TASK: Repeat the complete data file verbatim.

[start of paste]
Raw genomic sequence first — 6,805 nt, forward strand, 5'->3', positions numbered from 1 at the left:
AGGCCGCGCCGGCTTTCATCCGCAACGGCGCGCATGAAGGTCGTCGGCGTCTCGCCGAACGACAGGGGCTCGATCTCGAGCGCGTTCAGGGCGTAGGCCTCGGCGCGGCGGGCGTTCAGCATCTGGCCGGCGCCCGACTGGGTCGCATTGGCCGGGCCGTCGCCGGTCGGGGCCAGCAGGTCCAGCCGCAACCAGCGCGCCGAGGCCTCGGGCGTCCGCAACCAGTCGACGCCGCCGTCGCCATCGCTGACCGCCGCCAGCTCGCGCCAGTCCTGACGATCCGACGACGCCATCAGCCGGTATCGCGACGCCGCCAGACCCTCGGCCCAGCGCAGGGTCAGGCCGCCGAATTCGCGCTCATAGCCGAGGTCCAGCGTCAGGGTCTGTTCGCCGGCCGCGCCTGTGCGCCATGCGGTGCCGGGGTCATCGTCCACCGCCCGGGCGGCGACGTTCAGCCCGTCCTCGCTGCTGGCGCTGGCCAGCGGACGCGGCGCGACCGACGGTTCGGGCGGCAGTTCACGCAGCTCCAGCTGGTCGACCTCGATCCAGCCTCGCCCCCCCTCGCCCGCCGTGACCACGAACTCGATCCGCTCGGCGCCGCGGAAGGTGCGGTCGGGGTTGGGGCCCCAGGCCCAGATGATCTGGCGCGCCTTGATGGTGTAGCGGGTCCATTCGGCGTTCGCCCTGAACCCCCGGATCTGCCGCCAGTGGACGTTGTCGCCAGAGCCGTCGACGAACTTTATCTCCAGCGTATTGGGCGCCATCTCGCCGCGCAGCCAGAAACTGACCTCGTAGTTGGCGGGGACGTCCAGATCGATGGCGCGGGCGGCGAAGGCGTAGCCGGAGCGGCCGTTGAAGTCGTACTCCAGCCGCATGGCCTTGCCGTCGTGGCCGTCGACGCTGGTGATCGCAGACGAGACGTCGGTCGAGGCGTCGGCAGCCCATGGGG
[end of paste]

Raw genomic sequence first — 6,805 nt, forward strand, 5'->3', positions numbered from 1 at the left:
AGGCCGCGCCGGCTTTCATCCGCAACGGCGCGCATGAAGGTCGTCGGCGTCTCGCCGAACGACAGGGGCTCGATCTCGAGCGCGTTCAGGGCGTAGGCCTCGGCGCGGCGGGCGTTCAGCATCTGGCCGGCGCCCGACTGGGTCGCATTGGCCGGGCCGTCGCCGGTCGGGGCCAGCAGGTCCAGCCGCAACCAGCGCGCCGAGGCCTCGGGCGTCCGCAACCAGTCGACGCCGCCGTCGCCATCGCTGACCGCCGCCAGCTCGCGCCAGTCCTGACGATCCGACGACGCCATCAGCCGGTATCGCGACGCCGCCAGACCCTCGGCCCAGCGCAGGGTCAGGCCGCCGAATTCGCGCTCATAGCCGAGGTCCAGCGTCAGGGTCTGTTCGCCGGCCGCGCCTGTGCGCCATGCGGTGCCGGGGTCATCGTCCACCGCCCGGGCGGCGACGTTCAGCCCGTCCTCGCTGCTGGCGCTGGCCAGCGGACGCGGCGCGACCGACGGTTCGGGCGGCAGTTCACGCAGCTCCAGCTGGTCGACCTCGATCCAGCCTCGCCCCCCCTCGCCCGCCGTGACCACGAACTCGATCCGCTCGGCGCCGCGGAAGGTGCGGTCGGGGTTGGGGCCCCAGGCCCAGATGATCTGGCGCGCCTTGATGGTGTAGCGGGTCCATTCGGCGTTCGCCCTGAACCCCCGGATCTGCCGCCAGTGGACGTTGTCGCCAGAGCCGTCGACGAACTTTATCTCCAGCGTATTGGGCGCCATCTCGCCGCGCAGCCAGAAACTGACCTCGTAGTTGGCGGGGACGTCCAGATCGATGGCGCGGGCGGCGAAGGCGTAGCCGGAGCGGCCGTTGAAGTCGTACTCCAGCCGCATGGCCTTGCCGTCGTGGCCGTCGACGCTGGTGATCGCAGACGAGACGTCGGTCGAGGCGTCGGCAGCCCATGGGG